“Oh, maybe he meant the ping pong table at church,” she says.
“Yeah, you’re right,” I say, relieved that this line of questioning is finally — maybe — going somewhere. “He totally said ‘church,’ my bad. They hang out there a lot, huh? How come?”
“Well, their dad is the music minister,” June explains. “So they kind of get stuck there, just playing games and hanging out in the Youth Group rooms. You know, having foosball tournaments, playing hangman on chalkboards, that kind of thing.”
“Right,” I say, committing these hobbies to memory.
“I guess it sounds kind of lame,” she says, after a pause. “But Josh isn’t lame. He’s really funny, and smart, and you should see him at church, he’s the kind of guy who’ll, like, help old ladies find their seats. And he helps out his dad with a lot of stuff.”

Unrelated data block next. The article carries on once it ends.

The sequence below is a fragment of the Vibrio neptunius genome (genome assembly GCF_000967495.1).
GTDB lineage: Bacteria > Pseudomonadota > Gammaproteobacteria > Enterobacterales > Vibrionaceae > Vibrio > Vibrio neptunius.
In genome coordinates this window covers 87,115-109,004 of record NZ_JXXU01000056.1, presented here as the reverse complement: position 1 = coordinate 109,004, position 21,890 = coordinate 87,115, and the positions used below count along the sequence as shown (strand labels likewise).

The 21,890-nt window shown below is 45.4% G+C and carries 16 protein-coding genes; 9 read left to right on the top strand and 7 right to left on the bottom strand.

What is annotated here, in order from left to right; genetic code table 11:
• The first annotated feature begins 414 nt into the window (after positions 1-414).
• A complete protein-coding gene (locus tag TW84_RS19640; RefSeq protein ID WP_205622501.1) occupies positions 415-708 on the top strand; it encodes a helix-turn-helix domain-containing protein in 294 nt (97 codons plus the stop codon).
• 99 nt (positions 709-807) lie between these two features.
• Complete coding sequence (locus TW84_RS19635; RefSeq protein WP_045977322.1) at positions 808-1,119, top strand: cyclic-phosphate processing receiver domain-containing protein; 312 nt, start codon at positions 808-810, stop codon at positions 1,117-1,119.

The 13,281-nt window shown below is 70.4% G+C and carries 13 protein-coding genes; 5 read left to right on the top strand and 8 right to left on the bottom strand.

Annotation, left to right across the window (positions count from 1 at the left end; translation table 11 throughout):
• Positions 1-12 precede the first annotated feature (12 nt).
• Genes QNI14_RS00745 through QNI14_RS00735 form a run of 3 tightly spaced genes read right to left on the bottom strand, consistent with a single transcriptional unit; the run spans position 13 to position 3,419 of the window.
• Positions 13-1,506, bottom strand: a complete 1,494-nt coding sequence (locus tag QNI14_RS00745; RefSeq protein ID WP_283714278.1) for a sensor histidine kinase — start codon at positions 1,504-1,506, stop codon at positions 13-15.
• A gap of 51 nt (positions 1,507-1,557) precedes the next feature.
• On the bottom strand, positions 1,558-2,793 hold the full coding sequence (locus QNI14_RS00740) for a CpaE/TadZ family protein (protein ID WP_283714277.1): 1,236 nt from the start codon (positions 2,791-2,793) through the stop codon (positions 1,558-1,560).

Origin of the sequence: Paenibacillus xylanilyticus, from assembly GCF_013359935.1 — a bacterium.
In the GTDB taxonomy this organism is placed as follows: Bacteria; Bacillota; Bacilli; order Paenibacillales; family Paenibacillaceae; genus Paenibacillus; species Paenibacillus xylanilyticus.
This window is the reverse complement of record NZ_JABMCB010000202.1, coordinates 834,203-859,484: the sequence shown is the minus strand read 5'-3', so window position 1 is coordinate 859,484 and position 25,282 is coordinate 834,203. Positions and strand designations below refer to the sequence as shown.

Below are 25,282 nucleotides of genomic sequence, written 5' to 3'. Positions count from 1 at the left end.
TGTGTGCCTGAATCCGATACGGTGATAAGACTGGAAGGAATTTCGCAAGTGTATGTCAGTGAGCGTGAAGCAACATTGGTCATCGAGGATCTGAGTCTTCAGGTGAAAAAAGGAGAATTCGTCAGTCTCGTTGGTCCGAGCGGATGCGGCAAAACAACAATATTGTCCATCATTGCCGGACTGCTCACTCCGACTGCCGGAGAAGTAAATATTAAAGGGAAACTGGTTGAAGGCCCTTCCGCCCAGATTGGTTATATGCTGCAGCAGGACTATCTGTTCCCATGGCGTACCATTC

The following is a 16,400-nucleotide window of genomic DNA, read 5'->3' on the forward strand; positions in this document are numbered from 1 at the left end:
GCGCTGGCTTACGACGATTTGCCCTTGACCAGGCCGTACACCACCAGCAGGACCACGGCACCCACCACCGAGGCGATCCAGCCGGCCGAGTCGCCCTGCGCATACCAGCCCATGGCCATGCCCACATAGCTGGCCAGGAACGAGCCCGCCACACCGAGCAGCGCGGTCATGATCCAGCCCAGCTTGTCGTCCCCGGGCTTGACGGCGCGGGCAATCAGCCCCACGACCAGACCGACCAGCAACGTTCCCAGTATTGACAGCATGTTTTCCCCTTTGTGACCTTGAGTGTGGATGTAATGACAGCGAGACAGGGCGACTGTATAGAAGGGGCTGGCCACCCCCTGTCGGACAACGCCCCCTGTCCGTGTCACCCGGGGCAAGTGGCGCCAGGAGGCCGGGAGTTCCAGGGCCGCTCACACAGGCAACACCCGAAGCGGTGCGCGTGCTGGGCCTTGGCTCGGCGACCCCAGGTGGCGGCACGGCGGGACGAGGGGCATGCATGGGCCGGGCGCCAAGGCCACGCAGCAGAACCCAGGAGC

“So, he’s a do-gooder type,” I say.
“Well, he’s not, like, sucking up or anything,” she says. “I know he’s snuck out of the house at least once to see Face to Face, and he and Will are always being hilarious and doing pranks and stuff.”
“Nothing major, nothing, like, really bad. This one time they snuck into Steph’s room while she was at choir practice and switched all her punk band posters with Miley Cyrus pictures. She totally flipped out. It was pretty funny.”
“You make him sound amazing,” I say. Start this girl talking and she’s like Josh Bates’s personal fan club.
“I mean, he’s okay,” she says, suddenly backing off. “I don’t even know him that well, really. Just through Steph.”
“June, thanks for hanging out,” I say, standing up to leave. “You’ve been a big help.”
She stands too, and I link my arm through hers like we’re already BFF.
“I think Josh and I are really good together, don’t you?” I say, smiling.
It’s a long time before she answers, and I start to feel awkward standing here arm in arm with a girl I barely know.
“I think you’re perfect for him,” she says, finally. It’s exactly what I want to hear.
“OMG, I just had the best idea!” I say. “I have to find the perfect second date outfit, and this is not something a girl can do without backup. You have to come shopping with me!” I practically drag her with me before she has a chance back out. I’m not in the mood to take no for an answer.